I stumbled across this on the web, looking for something else. Worth reading.
From the Autumn edition of Education Aotearoa:
The influence of the business lobby, particularly the Business Roundtable and ACT, in pushing New Zealand into the hands of the charter school movement is shown in a timeline of developments put together by NZEI’s Stephanie Mills.
This interesting analysis shows how an observer with an attention span can point to a long trail of manoeuvring and influence peddling (PDF) and the recent irregular-to-say-the-very-least appointment of former ACT president, list candidate and pin-up Catherine Judd-Issacs-Kerr to the (Surprise!) National-ACT coalition agreement generated ‘implementation group for charter schools’.
The Tea Tapes Timeline
aka How We Got To Get Charter Schools
Education Forum established by Business Round Table and others to lobby for the introduction of competition into public education. BRT Executive Director Roger Kerr was a key member of the Forum, which is very active until 2006-7. (The BRT says Business Roundtable was instrumental in establishing and continues to support the Forum http://www.nzbr.org.nz/Projects/Education+Matters.html)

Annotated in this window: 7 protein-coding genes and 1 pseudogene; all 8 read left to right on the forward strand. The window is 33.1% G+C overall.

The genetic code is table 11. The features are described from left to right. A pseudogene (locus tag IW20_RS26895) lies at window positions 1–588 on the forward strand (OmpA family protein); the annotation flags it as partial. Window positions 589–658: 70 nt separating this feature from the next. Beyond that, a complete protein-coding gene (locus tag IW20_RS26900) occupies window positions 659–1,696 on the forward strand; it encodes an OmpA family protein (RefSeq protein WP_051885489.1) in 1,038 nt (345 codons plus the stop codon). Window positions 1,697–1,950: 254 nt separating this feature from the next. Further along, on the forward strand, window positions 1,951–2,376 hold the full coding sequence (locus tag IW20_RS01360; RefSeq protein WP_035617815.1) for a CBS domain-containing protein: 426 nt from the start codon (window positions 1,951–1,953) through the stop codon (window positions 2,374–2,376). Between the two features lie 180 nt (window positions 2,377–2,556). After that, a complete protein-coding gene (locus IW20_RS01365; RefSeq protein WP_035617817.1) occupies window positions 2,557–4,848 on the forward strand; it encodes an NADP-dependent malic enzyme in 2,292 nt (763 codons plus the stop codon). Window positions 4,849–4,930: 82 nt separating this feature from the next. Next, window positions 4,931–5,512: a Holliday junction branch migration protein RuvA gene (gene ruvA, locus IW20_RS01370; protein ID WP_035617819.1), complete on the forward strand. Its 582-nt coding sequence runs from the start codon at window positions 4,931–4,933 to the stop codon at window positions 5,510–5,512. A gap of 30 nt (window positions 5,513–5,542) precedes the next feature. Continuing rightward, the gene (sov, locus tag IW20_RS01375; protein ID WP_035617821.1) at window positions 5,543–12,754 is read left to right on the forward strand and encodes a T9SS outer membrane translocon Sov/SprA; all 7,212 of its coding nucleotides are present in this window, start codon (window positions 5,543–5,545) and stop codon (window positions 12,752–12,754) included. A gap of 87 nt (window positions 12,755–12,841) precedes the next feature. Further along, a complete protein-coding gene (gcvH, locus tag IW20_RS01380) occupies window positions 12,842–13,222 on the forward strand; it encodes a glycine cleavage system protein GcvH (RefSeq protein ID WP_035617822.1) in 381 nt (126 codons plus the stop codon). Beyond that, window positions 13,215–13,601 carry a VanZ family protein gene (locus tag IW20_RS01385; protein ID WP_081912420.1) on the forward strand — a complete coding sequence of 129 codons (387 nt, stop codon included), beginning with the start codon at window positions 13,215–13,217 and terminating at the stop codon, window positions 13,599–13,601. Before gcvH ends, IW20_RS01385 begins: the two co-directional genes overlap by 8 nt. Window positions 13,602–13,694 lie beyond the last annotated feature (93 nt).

Kerr was close to the ACT party (see obituary http://www.act.org.nz/posts/roger-kerr-1945-2011) and in 2010 married Catherine Isaacs, former ACT President (2001-2006) and ACT list candidate. Isaacs’s company, Awaroa Partners, has acted as communications consultants to the Business Roundtable throughout 2006-2010 at least. A staff member of Awaroa Partners is currently given as the contact address on the Education Forum website.
Education Forum contracts Caroline Hoxby, well-known proponent of charter schools in the US to visit NZ and write a paper on school choice http://educationforum.org.nz/upload/book/60517Hoxby_2006.pdf
Nicky Hager’s book, The Hollow Men, alleges that Catherine Isaacs and Awaroa Partners participated in the election of Don Brash to the leadership of the National Party. Judd stated that she was not willing to comment on material based on stolen property. http://salient.org.nz/features/through-a-glass-rightly-bangs-and-whimpers-in-rightearoa
The National Party is elected Government in November. National Standards are introduced under urgency before Christmas with no parliamentary scrutiny.
As part of the National-ACT Confidence and Supply Agreement, an Inter-Party Working Group is set up to ‘examine the concept of trust schools [UK charter-type school] and other models which might facilitate greater self-management and innovation, and the registration and accountability mechanisms for such schools that might accompany the relaxation of detailed controls.’
The membership was Heather Roy, Chester Burrows, Roger Douglas, Te Ururoa Flavell, Hekia Parata, and Jonathan Young. This group was charged with meeting fortnightly and to produce a report by 30 November 2009.
The National-led Government amends the Education Act to allow corporates to be appointed as statutory managers of commissioners of schools, and to allow the Minister to appoint one Board of Trustees for two or more newly established schools without any obligation to consult the community.